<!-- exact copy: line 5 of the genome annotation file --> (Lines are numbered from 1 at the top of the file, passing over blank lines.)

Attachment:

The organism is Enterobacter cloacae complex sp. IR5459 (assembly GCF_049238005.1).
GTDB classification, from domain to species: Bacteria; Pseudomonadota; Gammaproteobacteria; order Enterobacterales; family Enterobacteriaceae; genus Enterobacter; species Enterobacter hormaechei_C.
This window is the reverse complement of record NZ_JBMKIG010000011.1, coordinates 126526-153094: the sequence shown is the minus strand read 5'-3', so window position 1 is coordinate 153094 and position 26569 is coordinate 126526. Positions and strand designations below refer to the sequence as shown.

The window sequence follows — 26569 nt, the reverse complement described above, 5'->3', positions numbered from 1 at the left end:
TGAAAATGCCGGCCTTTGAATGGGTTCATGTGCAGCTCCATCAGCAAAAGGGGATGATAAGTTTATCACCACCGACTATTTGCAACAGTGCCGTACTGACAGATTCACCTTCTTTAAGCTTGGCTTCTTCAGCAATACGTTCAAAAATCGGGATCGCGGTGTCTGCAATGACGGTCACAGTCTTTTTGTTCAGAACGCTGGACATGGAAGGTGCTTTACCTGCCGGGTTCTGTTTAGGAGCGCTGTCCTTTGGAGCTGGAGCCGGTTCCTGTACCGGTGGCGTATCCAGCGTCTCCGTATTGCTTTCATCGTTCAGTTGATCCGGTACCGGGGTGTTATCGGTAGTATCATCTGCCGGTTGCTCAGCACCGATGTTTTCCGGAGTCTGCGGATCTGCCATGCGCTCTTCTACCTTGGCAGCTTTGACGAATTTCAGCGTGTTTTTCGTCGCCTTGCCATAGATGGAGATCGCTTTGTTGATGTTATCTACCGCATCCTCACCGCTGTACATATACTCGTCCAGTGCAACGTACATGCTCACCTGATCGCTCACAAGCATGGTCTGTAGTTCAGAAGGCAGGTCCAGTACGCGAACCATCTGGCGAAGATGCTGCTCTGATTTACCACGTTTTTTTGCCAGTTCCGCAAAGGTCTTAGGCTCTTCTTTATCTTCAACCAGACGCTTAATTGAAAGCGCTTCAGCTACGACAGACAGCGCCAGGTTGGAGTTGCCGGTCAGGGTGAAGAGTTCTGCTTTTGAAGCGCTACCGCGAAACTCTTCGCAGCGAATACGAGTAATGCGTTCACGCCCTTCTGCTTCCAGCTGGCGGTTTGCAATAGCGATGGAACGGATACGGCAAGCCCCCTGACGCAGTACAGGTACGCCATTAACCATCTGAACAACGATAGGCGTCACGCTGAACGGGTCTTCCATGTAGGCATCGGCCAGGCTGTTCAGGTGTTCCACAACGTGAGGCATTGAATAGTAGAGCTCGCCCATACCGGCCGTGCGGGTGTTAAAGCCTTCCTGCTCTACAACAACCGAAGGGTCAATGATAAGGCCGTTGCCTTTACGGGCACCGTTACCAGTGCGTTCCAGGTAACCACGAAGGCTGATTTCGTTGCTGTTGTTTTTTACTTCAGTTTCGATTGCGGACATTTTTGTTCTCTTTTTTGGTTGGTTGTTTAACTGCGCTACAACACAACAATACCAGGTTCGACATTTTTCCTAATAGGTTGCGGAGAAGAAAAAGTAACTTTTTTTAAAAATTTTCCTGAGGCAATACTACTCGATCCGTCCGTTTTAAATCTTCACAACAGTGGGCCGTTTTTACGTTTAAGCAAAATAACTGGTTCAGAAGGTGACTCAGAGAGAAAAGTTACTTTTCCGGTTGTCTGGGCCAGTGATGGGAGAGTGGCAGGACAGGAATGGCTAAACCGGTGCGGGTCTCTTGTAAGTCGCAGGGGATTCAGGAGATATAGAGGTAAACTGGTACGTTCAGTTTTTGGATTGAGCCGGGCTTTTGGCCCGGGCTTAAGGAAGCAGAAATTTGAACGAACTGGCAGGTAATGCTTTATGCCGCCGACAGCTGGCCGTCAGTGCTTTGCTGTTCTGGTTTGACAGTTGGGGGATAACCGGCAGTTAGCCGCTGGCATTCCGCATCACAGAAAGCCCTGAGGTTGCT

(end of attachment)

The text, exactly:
TGAAAATGCCGGCCTTTGAATGGGTTCATGTGCAGCTCCATCAGCAAAAGGGGATGATAAGTTTATCACCACCGACTATTTGCAACAGTGCCGTACTGACAGATTCACCTTCTTTAAGCTTGGCTTCTTCAGCAATACGTTCAAAAATCGGGATCGCGGTGTCTGCAATGACGGTCACAGTCTTTTTGTTCAGAACGCTGGACATGGAAGGTGCTTTACCTGCCGGGTTCTGTTTAGGAGCGCTGTCCTTTGGAGCTGGAGCCGGTTCCTGTACCGGTGGCGTATCCAGCGTCTCCGTATTGCTTTCATCGTTCAGTTGATCCGGTACCGGGGTGTTATCGGTAGTATCATCTGCCGGTTGCTCAGCACCGATGTTTTCCGGAGTCTGCGGATCTGCCATGCGCTCTTCTACCTTGGCAGCTTTGACGAATTTCAGCGTGTTTTTCGTCGCCTTGCCATAGATGGAGATCGCTTTGTTGATGTTATCTACCGCATCCTCACCGCTGTACATATACTCGTCCAGTGCAACGTACATGCTCACCTGATCGCTCACAAGCATGGTCTGTAGTTCAGAAGGCAGGTCCAGTACGCGAACCATCTGGCGAAGATGCTGCTCTGATTTACCACGTTTTTTTGCCAGTTCCGCAAAGGTCTTAGGCTCTTCTTTATCTTCAACCAGACGCTTAATTGAAAGCGCTTCAGCTACGACAGACAGCGCCAGGTTGGAGTTGCCGGTCAGGGTGAAGAGTTCTGCTTTTGAAGCGCTACCGCGAAACTCTTCGCAGCGAATACGAGTAATGCGTTCACGCCCTTCTGCTTCCAGCTGGCGGTTTGCAATAGCGATGGAACGGATACGGCAAGCCCCCTGACGCAGTACAGGTACGCCATTAACCATCTGAACAACGATAGGCGTCACGCTGAACGGGTCTTCCATGTAGGCATCGGCCAGGCTGTTCAGGTGTTCCACAACGTGAGGCATTGAATAGTAGAGCTCGCCCATACCGGCCGTGCGGGTGTTAAAGCCTTCCTGCTCTACAACAACCGAAGGGTCAATGATAAGGCCGTTGCCTTTACGGGCACCGTTACCAGTGCGTTCCAGGTAACCACGAAGGCTGATTTCGTTGCTGTTGTTTTTTACTTCAGTTTCGATTGCGGACATTTTTGTTCTCTTTTTTGGTTGGTTGTTTAACTGCGCTACAACACAACAATACCAGGTTCGACATTTTTCCTAATAGGTTGCGGAGAAGAAAAAGTAACTTTTTTTAAAAATTTTCCTGAGGCAATACTACTCGATCCGTCCGTTTTAAATCTTCACAACAGTGGGCCGTTTTTACGTTTAAGCAAAATAACTGGTTCAGAAGGTGACTCAGAGAGAAAAGTTACTTTTCCGGTTGTCTGGGCCAGTGATGGGAGAGTGGCAGGACAGGAATGGCTAAACCGGTGCGGGTCTCTTGTAAGTCGCAGGGGATTCAGGAGATATAGAGGTAAACTGGTACGTTCAGTTTTTGGATTGAGCCGGGCTTTTGGCCCGGGCTTAAGGAAGCAGAAATTTGAACGAACTGGCAGGTAATGCTTTATGCCGCCGACAGCTGGCCGTCAGTGCTTTGCTGTTCTGGTTTGACAGTTGGGGGATAACCGGCAGTTAGCCGCTGGCATTCCGCATCACAGAAAGCCCTGAGGTTGCT